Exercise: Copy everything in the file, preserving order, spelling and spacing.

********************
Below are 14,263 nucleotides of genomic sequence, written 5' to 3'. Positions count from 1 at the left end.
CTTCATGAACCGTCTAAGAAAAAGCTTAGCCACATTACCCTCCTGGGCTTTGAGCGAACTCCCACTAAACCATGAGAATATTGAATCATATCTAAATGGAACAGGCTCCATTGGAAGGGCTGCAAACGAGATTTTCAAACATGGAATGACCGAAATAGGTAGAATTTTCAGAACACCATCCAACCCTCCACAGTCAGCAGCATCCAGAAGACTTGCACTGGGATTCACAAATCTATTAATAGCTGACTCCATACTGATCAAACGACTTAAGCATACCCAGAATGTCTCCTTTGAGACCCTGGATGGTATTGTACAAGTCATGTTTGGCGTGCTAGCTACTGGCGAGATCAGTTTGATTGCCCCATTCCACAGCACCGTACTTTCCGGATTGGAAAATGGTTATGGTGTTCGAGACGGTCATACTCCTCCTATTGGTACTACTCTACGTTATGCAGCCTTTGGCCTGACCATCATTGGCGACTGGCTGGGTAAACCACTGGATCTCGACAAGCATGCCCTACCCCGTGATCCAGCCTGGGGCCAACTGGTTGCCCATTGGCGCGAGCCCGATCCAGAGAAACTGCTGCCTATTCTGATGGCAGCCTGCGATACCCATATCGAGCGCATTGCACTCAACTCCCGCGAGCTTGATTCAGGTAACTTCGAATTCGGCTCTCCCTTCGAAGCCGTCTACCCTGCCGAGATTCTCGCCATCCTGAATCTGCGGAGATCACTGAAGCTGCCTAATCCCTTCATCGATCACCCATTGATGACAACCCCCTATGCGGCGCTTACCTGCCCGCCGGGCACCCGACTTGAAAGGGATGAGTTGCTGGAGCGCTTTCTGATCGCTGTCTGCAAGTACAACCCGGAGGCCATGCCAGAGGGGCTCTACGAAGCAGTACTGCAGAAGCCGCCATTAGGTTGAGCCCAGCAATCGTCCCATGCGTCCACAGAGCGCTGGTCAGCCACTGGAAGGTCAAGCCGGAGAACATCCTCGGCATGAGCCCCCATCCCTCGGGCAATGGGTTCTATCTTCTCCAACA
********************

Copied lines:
Below are 14,263 nucleotides of genomic sequence, written 5' to 3'. Positions count from 1 at the left end.
CTTCATGAACCGTCTAAGAAAAAGCTTAGCCACATTACCCTCCTGGGCTTTGAGCGAACTCCCACTAAACCATGAGAATATTGAATCATATCTAAATGGAACAGGCTCCATTGGAAGGGCTGCAAACGAGATTTTCAAACATGGAATGACCGAAATAGGTAGAATTTTCAGAACACCATCCAACCCTCCACAGTCAGCAGCATCCAGAAGACTTGCACTGGGATTCACAAATCTATTAATAGCTGACTCCATACTGATCAAACGACTTAAGCATACCCAGAATGTCTCCTTTGAGACCCTGGATGGTATTGTACAAGTCATGTTTGGCGTGCTAGCTACTGGCGAGATCAGTTTGATTGCCCCATTCCACAGCACCGTACTTTCCGGATTGGAAAATGGTTATGGTGTTCGAGACGGTCATACTCCTCCTATTGGTACTACTCTACGTTATGCAGCCTTTGGCCTGACCATCATTGGCGACTGGCTGGGTAAACCACTGGATCTCGACAAGCATGCCCTACCCCGTGATCCAGCCTGGGGCCAACTGGTTGCCCATTGGCGCGAGCCCGATCCAGAGAAACTGCTGCCTATTCTGATGGCAGCCTGCGATACCCATATCGAGCGCATTGCACTCAACTCCCGCGAGCTTGATTCAGGTAACTTCGAATTCGGCTCTCCCTTCGAAGCCGTCTACCCTGCCGAGATTCTCGCCATCCTGAATCTGCGGAGATCACTGAAGCTGCCTAATCCCTTCATCGATCACCCATTGATGACAACCCCCTATGCGGCGCTTACCTGCCCGCCGGGCACCCGACTTGAAAGGGATGAGTTGCTGGAGCGCTTTCTGATCGCTGTCTGCAAGTACAACCCGGAGGCCATGCCAGAGGGGCTCTACGAAGCAGTACTGCAGAAGCCGCCATTAGGTTGAGCCCAGCAATCGTCCCATGCGTCCACAGAGCGCTGGTCAGCCACTGGAAGGTCAAGCCGGAGAACATCCTCGGCATGAGCCCCCATCCCTCGGGCAATGGGTTCTATCTTCTCCAACA